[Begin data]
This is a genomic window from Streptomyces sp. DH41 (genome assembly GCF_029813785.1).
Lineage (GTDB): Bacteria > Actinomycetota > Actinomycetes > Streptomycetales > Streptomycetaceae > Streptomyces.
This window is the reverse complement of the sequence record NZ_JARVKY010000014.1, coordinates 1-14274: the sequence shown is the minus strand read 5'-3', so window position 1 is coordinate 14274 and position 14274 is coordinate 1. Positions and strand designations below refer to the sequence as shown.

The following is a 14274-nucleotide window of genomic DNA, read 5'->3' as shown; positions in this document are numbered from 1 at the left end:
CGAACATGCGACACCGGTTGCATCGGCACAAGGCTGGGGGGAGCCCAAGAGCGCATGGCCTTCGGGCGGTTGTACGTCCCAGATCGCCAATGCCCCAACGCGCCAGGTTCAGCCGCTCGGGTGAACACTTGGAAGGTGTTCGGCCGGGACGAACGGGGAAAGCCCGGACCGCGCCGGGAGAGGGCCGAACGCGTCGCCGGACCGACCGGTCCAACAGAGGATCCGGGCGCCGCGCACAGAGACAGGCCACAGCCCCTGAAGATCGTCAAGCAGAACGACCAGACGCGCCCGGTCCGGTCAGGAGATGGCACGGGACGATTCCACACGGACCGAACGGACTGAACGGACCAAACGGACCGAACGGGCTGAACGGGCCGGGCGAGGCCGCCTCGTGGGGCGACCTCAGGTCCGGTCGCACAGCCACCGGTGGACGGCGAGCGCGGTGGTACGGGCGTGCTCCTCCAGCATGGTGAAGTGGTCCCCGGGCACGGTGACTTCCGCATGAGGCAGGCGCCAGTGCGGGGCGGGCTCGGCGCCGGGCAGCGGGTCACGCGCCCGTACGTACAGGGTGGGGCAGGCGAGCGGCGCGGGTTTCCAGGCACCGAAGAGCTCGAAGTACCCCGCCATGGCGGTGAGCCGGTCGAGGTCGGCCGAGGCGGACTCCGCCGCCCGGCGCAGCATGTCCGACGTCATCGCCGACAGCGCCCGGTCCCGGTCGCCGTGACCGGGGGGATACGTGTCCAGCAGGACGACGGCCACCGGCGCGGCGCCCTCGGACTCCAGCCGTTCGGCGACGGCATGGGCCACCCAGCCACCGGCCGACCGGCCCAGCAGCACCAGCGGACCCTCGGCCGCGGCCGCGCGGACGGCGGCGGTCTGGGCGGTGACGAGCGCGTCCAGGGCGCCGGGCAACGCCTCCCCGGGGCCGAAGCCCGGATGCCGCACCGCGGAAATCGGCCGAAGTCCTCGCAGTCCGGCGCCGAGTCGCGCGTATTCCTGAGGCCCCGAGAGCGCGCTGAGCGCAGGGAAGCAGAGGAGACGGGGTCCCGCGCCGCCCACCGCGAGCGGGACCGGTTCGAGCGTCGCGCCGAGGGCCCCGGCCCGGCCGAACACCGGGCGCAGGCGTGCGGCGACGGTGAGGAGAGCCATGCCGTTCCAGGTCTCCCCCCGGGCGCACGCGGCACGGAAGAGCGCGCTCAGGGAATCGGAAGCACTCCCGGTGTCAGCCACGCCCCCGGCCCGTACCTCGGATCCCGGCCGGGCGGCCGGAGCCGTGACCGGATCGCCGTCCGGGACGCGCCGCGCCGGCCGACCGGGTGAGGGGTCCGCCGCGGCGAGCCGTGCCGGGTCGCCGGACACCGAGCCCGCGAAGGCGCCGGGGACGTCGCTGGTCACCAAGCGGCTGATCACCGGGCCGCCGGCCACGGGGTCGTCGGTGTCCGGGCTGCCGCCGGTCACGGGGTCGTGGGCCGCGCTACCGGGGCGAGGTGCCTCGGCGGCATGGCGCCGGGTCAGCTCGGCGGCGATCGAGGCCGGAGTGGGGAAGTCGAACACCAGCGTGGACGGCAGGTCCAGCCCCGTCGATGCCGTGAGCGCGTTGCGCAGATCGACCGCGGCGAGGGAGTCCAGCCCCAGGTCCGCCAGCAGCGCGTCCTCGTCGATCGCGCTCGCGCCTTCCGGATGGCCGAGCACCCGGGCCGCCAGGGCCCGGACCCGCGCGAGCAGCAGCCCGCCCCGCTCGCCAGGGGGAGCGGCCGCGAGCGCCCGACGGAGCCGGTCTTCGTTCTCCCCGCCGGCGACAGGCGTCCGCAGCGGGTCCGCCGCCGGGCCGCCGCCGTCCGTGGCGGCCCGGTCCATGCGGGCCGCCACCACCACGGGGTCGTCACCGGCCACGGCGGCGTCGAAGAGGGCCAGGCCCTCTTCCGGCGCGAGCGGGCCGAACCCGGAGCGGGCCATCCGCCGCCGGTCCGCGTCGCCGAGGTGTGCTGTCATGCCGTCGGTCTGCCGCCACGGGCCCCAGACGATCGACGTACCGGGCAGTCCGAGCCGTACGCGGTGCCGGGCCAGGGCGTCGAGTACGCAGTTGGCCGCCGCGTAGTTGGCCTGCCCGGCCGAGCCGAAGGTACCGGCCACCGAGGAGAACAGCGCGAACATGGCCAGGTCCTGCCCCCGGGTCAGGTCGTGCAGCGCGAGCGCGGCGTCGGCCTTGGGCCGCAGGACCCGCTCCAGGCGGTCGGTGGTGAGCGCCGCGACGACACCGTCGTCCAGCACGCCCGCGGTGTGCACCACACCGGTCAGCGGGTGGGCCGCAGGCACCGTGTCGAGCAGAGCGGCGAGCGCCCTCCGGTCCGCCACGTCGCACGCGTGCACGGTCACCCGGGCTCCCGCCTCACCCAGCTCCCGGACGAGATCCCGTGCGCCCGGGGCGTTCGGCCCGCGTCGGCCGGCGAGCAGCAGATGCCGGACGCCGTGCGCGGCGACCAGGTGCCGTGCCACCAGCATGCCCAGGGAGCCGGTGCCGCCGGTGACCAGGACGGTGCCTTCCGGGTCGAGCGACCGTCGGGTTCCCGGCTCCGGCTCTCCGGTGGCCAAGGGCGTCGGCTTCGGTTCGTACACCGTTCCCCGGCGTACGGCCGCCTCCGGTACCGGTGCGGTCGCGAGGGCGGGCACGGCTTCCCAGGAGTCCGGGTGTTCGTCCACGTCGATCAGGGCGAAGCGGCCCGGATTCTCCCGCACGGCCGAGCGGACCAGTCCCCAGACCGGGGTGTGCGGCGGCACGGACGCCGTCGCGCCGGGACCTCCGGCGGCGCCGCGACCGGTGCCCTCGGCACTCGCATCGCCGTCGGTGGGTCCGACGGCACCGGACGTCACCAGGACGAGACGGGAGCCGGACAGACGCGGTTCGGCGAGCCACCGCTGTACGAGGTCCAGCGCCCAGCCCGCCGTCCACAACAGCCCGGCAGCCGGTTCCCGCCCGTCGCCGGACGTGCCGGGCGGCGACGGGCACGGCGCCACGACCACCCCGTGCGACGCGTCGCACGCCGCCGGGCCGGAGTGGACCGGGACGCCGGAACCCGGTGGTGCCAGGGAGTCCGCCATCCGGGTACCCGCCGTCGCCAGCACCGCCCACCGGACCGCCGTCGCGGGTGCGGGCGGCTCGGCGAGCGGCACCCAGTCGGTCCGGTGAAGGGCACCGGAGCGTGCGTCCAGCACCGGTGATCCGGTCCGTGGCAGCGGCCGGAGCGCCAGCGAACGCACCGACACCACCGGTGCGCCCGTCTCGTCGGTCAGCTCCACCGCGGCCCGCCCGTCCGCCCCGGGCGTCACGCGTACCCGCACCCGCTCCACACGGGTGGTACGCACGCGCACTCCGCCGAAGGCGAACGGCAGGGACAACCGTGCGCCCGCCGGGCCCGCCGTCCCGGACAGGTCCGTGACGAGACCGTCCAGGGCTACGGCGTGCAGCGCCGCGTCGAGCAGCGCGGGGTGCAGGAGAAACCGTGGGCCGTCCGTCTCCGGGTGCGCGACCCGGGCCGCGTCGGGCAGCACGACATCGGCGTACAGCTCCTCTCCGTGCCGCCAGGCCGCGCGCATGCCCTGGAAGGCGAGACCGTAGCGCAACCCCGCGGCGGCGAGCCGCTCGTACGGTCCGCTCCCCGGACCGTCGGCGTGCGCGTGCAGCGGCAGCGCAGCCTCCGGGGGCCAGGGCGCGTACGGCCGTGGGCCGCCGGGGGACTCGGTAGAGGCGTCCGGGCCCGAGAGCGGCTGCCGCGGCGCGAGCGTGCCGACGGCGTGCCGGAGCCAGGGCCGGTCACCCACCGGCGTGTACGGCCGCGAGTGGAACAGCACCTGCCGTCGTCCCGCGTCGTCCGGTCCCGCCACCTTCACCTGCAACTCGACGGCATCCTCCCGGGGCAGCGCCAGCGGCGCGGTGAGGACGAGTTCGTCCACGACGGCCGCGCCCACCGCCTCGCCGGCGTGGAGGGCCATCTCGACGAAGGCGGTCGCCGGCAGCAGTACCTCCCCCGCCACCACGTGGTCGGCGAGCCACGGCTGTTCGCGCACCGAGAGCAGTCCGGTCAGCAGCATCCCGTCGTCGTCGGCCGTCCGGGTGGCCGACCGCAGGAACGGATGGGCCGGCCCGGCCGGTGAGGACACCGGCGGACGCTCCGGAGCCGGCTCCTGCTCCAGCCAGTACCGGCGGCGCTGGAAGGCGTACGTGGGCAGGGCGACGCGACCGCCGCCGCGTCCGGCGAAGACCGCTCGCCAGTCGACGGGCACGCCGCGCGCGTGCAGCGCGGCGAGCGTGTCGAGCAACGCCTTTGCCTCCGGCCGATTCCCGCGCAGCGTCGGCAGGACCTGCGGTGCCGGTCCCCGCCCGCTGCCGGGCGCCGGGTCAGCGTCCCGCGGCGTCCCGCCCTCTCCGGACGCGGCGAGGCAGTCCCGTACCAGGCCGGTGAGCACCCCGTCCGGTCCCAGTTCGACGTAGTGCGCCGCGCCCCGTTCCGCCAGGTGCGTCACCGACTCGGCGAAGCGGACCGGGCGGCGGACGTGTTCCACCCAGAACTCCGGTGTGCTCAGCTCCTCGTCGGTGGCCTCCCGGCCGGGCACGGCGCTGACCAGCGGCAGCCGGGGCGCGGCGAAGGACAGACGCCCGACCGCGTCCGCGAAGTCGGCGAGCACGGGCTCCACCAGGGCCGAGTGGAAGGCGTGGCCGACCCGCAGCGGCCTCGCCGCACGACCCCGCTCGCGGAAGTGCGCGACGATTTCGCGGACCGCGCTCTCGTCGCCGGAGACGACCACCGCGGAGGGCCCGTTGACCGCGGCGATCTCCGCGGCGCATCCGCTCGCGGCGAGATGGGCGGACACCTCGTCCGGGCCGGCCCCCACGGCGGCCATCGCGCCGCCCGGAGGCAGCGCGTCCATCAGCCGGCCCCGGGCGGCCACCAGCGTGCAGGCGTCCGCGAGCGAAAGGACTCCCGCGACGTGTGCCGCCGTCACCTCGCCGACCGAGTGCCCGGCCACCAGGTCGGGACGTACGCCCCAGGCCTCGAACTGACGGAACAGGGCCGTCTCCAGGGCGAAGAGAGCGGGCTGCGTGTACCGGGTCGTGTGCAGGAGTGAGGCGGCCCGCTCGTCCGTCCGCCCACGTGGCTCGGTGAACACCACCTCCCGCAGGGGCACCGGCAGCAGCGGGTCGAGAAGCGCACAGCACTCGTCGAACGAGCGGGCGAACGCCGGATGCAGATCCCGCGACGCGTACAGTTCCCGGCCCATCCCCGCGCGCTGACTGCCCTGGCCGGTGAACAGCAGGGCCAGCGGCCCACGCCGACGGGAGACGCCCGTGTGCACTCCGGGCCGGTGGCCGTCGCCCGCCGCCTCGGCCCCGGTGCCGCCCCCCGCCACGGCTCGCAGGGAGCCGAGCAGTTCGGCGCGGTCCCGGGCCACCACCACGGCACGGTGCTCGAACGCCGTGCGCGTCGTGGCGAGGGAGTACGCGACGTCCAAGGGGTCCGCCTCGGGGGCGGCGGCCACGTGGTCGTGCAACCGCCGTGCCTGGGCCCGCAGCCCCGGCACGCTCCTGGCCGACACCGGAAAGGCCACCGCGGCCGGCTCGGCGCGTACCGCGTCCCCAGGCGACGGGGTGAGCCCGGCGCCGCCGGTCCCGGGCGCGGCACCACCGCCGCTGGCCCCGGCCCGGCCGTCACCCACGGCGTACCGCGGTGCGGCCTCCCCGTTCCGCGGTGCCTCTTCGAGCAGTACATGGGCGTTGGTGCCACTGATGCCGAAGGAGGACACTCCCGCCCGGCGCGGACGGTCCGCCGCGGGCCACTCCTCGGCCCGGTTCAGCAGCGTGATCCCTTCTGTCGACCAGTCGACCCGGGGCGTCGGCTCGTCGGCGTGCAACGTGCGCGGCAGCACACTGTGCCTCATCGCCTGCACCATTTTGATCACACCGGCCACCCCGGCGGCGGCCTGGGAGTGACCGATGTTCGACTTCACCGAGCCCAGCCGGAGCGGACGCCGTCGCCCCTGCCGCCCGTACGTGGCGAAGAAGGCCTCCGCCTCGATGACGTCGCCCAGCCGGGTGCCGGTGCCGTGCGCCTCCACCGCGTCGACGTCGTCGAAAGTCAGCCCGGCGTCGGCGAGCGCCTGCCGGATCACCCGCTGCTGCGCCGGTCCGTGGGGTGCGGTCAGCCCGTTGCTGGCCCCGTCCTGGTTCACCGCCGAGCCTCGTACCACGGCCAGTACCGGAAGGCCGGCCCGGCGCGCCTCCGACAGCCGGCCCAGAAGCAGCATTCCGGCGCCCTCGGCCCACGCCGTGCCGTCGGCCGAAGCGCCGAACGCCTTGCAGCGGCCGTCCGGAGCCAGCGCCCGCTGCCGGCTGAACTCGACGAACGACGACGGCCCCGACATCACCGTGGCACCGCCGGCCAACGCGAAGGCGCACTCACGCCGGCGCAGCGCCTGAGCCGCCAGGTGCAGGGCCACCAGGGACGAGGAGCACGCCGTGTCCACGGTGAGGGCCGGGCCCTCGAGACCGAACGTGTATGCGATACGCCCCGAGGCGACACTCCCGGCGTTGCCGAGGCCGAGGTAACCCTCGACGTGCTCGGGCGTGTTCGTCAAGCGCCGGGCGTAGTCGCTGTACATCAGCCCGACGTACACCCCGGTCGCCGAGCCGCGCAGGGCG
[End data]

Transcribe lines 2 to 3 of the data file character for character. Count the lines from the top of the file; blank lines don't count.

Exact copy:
Lineage (GTDB): Bacteria > Actinomycetota > Actinomycetes > Streptomycetales > Streptomycetaceae > Streptomyces.
This window is the reverse complement of the sequence record NZ_JARVKY010000014.1, coordinates 1-14274: the sequence shown is the minus strand read 5'-3', so window position 1 is coordinate 14274 and position 14274 is coordinate 1. Positions and strand designations below refer to the sequence as shown.